Democratization has created more political space for organizations with all kinds of narrow political and religious agendas and neither the government nor civil society groups have paid sufficient attention to what constitutes “hate speech” or where the line should be drawn between freedom of expression and criminal incitement.
Particularly after the eruption of conflict in Ambon and Poso, anti-Christian sentiment has been growing among hard-line Islamic groups who see Christians as kafir and intrinsically a threat to Islam.
This attitude, fuelled by international developments such the wars in Iraq, Afghanistan and Lebanon and the burgeoning of hard-line websites and publications, is undermining religious relations.
Decentralization has brought with it the ability to influence local politicians, take part in campaigns, secure promises of aid. That’s all part of the democratic process, but hard-line organizations have proven to be far more strategic than their pro-pluralism counterparts in pushing their agendas at the local level. Local elections have also all too frequently produced weak leaders who all simply capitulate to the loudest voices.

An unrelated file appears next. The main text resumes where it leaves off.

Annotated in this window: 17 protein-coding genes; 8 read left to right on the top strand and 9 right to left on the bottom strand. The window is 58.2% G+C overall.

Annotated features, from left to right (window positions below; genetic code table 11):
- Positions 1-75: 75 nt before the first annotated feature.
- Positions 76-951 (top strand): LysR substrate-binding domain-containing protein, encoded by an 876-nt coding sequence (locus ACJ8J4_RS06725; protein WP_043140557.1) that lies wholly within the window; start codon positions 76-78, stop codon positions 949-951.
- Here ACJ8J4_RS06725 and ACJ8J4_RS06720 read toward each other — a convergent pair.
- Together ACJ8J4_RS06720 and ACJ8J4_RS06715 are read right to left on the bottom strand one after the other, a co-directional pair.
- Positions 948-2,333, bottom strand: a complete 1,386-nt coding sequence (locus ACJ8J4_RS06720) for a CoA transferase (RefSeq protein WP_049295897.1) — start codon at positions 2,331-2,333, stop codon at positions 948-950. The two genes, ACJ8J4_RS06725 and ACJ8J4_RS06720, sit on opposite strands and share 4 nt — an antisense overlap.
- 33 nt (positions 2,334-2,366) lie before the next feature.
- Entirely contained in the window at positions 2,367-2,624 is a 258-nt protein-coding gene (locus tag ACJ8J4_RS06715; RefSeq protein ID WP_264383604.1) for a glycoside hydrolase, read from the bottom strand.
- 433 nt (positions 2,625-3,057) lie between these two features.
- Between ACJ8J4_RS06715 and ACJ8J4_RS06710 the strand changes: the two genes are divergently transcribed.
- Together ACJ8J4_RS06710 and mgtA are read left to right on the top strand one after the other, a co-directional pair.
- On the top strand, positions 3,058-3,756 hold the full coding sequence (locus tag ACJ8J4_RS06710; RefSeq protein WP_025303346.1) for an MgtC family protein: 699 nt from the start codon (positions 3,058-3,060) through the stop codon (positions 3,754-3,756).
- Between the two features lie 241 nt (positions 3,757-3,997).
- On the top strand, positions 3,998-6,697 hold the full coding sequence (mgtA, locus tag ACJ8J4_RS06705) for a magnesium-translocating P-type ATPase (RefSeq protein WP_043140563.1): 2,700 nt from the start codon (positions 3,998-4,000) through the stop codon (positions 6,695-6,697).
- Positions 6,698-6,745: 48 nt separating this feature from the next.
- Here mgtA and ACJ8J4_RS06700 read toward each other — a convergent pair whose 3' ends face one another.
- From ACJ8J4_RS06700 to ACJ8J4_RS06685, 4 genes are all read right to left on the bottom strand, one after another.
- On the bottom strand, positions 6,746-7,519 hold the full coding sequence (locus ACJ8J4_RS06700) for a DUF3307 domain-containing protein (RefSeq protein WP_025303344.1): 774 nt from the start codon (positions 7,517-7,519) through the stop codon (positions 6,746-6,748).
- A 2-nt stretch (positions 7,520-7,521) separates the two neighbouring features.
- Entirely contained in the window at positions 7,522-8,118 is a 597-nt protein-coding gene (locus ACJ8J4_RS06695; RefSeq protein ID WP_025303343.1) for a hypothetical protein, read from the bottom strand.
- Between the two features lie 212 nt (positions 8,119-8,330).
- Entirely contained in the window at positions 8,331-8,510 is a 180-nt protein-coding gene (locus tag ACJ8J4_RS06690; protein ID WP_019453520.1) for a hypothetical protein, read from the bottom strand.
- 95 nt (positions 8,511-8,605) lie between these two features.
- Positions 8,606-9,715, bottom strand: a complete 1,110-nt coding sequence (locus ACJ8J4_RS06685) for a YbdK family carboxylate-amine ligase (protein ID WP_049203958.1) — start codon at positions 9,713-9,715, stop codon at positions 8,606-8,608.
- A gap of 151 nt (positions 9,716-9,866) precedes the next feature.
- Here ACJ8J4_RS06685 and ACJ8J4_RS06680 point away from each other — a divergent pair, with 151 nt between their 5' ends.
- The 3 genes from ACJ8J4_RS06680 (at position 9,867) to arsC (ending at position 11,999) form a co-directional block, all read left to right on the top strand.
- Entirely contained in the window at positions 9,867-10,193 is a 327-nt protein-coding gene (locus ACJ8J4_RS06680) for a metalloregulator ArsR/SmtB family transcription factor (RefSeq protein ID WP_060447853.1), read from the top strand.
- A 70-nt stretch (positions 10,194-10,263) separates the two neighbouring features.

The failure of the police to stand up to religious vigilantes encourages new confrontations. The most generous explanation for this failure is the lack of clear guidelines from their superiors on when to act or what constitutes a serious threat to public order. The FPI routinely warns the police and local officials three times that they are going to take action before they do so. There is no excuse for failing to prevent violence and intimidation.
There are several steps the government can take: